“Abyei will remain a Northern town until the population decides on their situation by themselves,” said Khartoum’s defence minister Abdulrahim Mohammed Hussein, quoted by the official Suna news agency.
The fertile border region, claimed by both North and South, was due to vote on its future in January alongside a referendum on independence for the South, which delivered a landslide for secession.
But Abyei’s vote did not happen amid arguments as to who was eligible to vote, and Northern troops and tanks took the contested area on Saturday.
“The (Northern) army will stay in Abyei in order to maintain security and stability until a political decision is taken,” Hussein added.
A UN Security Council delegation was due to hold talks yesterday with Southern president Salva Kiir in the southern capital of Juba.
The southern government has demanded Northern Sudan Armed Forces (SAF) withdraw immediately.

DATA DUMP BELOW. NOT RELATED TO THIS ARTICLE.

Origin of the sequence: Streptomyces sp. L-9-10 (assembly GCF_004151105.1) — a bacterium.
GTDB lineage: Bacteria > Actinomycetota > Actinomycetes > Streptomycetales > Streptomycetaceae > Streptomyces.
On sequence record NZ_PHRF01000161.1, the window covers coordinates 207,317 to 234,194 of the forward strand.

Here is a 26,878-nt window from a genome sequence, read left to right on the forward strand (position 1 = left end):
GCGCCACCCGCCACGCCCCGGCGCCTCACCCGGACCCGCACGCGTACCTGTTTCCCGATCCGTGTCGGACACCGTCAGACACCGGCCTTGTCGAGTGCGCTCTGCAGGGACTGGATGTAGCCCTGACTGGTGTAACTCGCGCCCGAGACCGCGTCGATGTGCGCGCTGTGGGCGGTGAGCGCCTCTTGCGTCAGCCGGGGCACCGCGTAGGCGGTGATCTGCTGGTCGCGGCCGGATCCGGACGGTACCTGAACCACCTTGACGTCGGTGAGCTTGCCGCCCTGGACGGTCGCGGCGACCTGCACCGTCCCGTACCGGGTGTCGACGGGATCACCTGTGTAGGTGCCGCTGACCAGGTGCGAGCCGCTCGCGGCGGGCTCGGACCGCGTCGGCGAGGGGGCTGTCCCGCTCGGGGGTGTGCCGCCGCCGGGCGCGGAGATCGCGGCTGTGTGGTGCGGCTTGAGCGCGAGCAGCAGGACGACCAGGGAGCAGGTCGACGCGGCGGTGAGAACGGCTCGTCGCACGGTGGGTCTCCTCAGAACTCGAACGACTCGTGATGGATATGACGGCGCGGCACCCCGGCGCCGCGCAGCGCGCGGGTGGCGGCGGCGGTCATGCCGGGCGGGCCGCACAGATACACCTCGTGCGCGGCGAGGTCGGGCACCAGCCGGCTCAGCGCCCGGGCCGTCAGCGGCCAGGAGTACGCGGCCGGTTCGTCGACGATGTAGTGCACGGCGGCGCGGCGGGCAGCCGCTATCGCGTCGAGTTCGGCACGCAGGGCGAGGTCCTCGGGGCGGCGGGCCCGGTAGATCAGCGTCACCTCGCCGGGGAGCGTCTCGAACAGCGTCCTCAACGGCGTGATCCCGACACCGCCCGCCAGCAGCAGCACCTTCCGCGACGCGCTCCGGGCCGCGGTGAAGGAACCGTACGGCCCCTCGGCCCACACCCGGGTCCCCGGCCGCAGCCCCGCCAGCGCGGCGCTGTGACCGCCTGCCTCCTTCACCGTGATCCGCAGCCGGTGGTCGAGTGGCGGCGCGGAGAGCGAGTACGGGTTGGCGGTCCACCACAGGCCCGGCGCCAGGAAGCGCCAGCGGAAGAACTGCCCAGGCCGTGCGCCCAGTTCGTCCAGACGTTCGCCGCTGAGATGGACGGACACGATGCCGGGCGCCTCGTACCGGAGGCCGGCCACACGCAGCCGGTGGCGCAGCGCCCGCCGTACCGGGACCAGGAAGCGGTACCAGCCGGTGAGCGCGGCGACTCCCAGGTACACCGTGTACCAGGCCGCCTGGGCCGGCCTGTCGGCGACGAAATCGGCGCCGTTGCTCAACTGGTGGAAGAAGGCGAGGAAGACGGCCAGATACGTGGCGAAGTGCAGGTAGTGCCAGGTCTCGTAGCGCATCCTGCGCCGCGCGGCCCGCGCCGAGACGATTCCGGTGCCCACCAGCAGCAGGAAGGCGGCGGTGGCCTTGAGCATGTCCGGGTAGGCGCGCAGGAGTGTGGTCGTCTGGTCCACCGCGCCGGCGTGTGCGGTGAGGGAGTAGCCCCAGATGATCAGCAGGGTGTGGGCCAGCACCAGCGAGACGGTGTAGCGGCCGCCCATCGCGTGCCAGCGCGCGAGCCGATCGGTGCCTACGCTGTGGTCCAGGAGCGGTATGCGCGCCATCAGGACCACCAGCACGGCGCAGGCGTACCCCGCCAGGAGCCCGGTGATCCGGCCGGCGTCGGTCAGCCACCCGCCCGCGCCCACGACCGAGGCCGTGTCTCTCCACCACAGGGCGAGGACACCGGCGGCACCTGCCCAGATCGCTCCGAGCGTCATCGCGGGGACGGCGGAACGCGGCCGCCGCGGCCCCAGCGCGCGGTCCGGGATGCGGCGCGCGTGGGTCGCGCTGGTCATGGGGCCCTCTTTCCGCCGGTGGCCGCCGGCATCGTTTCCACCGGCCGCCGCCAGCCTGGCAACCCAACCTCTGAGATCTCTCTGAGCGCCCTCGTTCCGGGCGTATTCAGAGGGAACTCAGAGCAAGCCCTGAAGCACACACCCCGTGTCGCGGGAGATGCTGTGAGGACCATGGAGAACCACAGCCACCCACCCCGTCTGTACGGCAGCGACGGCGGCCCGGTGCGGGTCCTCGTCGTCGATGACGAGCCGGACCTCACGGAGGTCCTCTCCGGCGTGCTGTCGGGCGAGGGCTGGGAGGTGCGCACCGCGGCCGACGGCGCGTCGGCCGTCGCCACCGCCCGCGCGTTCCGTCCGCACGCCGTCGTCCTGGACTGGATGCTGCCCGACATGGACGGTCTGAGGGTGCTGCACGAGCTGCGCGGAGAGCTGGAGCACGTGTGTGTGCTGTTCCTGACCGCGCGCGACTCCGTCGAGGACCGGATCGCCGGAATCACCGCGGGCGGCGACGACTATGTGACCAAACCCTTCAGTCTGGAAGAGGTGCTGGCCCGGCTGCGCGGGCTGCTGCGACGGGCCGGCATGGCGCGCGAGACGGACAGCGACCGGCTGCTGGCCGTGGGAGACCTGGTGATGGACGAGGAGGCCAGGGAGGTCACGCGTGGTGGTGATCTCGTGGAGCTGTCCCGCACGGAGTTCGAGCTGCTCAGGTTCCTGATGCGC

“The SAF must end their illegal occupation and leave Abyei,” the South’s information minister Barnaba Marial Benjamin said yesterday.
Thousands of Abyei’s residents — mainly Southern-supporting Dinka Ngok people — are reported to have fled across the border into the South, with houses set on fire and property looted in the Northern-controlled areas.
Southern officials claim that pro-Northern Misseriya, a cattle-herding people who traditionally move through Abyei each year with their animals for grazing, are now entering Abyei in large numbers.
“Misseriya tribes are being brought into Abyei with the support of the Sudanese government, with the intention of occupying the Dinka Ngok territory to justify their participation in the referendum,” Benjamin claimed.
“Nobody can entertain the idea of a Kashmir or a Western Sahara scenario in Abyei,” he added.
Abyei’s capture, in the run-up to international recognition of Southern independence in July, has been condemned by the world powers as a threat to peace between North and South Sudan.
The United States urged the North on Monday to withdraw its forces and said their presence would jeopardise US efforts to normalise ties with Khartoum.